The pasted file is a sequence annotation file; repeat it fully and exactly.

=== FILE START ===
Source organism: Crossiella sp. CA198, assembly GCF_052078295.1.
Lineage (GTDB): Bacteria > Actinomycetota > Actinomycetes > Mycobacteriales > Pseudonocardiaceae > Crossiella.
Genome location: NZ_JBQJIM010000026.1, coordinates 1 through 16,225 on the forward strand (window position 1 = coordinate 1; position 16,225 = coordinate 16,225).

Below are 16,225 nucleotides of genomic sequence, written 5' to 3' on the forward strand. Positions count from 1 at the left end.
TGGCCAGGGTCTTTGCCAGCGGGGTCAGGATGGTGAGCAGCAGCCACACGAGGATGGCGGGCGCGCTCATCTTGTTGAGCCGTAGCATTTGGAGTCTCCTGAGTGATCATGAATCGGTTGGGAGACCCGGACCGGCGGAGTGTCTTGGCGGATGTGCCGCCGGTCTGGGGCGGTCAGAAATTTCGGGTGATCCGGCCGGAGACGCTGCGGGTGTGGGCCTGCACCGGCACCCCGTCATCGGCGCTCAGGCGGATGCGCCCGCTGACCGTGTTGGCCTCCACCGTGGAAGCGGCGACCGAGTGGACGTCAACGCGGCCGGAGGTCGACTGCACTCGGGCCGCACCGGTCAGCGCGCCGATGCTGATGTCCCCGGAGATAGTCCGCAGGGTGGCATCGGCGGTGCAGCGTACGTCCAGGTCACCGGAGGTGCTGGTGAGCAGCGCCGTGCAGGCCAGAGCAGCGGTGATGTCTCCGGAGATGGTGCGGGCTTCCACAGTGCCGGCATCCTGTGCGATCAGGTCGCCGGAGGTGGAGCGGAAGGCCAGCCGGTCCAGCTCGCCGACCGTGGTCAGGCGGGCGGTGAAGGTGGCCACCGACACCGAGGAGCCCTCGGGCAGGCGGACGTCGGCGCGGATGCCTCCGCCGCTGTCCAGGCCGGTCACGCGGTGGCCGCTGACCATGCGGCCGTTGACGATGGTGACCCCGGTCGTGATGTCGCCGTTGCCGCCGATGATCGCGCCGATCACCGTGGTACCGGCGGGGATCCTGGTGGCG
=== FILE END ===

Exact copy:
Source organism: Crossiella sp. CA198, assembly GCF_052078295.1.
Lineage (GTDB): Bacteria > Actinomycetota > Actinomycetes > Mycobacteriales > Pseudonocardiaceae > Crossiella.
Genome location: NZ_JBQJIM010000026.1, coordinates 1 through 16,225 on the forward strand (window position 1 = coordinate 1; position 16,225 = coordinate 16,225).

Below are 16,225 nucleotides of genomic sequence, written 5' to 3' on the forward strand. Positions count from 1 at the left end.
TGGCCAGGGTCTTTGCCAGCGGGGTCAGGATGGTGAGCAGCAGCCACACGAGGATGGCGGGCGCGCTCATCTTGTTGAGCCGTAGCATTTGGAGTCTCCTGAGTGATCATGAATCGGTTGGGAGACCCGGACCGGCGGAGTGTCTTGGCGGATGTGCCGCCGGTCTGGGGCGGTCAGAAATTTCGGGTGATCCGGCCGGAGACGCTGCGGGTGTGGGCCTGCACCGGCACCCCGTCATCGGCGCTCAGGCGGATGCGCCCGCTGACCGTGTTGGCCTCCACCGTGGAAGCGGCGACCGAGTGGACGTCAACGCGGCCGGAGGTCGACTGCACTCGGGCCGCACCGGTCAGCGCGCCGATGCTGATGTCCCCGGAGATAGTCCGCAGGGTGGCATCGGCGGTGCAGCGTACGTCCAGGTCACCGGAGGTGCTGGTGAGCAGCGCCGTGCAGGCCAGAGCAGCGGTGATGTCTCCGGAGATGGTGCGGGCTTCCACAGTGCCGGCATCCTGTGCGATCAGGTCGCCGGAGGTGGAGCGGAAGGCCAGCCGGTCCAGCTCGCCGACCGTGGTCAGGCGGGCGGTGAAGGTGGCCACCGACACCGAGGAGCCCTCGGGCAGGCGGACGTCGGCGCGGATGCCTCCGCCGCTGTCCAGGCCGGTCACGCGGTGGCCGCTGACCATGCGGCCGTTGACGATGGTGACCCCGGTCGTGATGTCGCCGTTGCCGCCGATGATCGCGCCGATCACCGTGGTACCGGCGGGGATCCTGGTGGCG